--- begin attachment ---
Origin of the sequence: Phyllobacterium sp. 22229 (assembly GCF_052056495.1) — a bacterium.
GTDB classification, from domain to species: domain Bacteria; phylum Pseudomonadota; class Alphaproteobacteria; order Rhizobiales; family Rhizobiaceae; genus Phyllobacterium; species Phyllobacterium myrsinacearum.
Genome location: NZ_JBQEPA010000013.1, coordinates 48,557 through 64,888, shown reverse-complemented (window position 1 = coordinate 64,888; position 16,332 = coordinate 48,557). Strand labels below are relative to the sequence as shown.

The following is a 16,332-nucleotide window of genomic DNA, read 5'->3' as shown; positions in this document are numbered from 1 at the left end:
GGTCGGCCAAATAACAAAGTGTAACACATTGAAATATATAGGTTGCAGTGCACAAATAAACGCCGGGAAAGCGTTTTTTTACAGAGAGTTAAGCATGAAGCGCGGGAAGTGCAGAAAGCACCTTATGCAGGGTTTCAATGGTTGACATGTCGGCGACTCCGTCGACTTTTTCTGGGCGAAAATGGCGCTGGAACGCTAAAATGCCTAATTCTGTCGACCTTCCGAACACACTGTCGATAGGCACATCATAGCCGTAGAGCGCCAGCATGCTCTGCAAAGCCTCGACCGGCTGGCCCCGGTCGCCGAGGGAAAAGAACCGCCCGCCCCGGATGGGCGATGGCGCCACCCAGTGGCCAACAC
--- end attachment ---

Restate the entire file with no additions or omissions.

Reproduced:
Origin of the sequence: Phyllobacterium sp. 22229 (assembly GCF_052056495.1) — a bacterium.
GTDB classification, from domain to species: domain Bacteria; phylum Pseudomonadota; class Alphaproteobacteria; order Rhizobiales; family Rhizobiaceae; genus Phyllobacterium; species Phyllobacterium myrsinacearum.
Genome location: NZ_JBQEPA010000013.1, coordinates 48,557 through 64,888, shown reverse-complemented (window position 1 = coordinate 64,888; position 16,332 = coordinate 48,557). Strand labels below are relative to the sequence as shown.

The following is a 16,332-nucleotide window of genomic DNA, read 5'->3' as shown; positions in this document are numbered from 1 at the left end:
GGTCGGCCAAATAACAAAGTGTAACACATTGAAATATATAGGTTGCAGTGCACAAATAAACGCCGGGAAAGCGTTTTTTTACAGAGAGTTAAGCATGAAGCGCGGGAAGTGCAGAAAGCACCTTATGCAGGGTTTCAATGGTTGACATGTCGGCGACTCCGTCGACTTTTTCTGGGCGAAAATGGCGCTGGAACGCTAAAATGCCTAATTCTGTCGACCTTCCGAACACACTGTCGATAGGCACATCATAGCCGTAGAGCGCCAGCATGCTCTGCAAAGCCTCGACCGGCTGGCCCCGGTCGCCGAGGGAAAAGAACCGCCCGCCCCGGATGGGCGATGGCGCCACCCAGTGGCCAACAC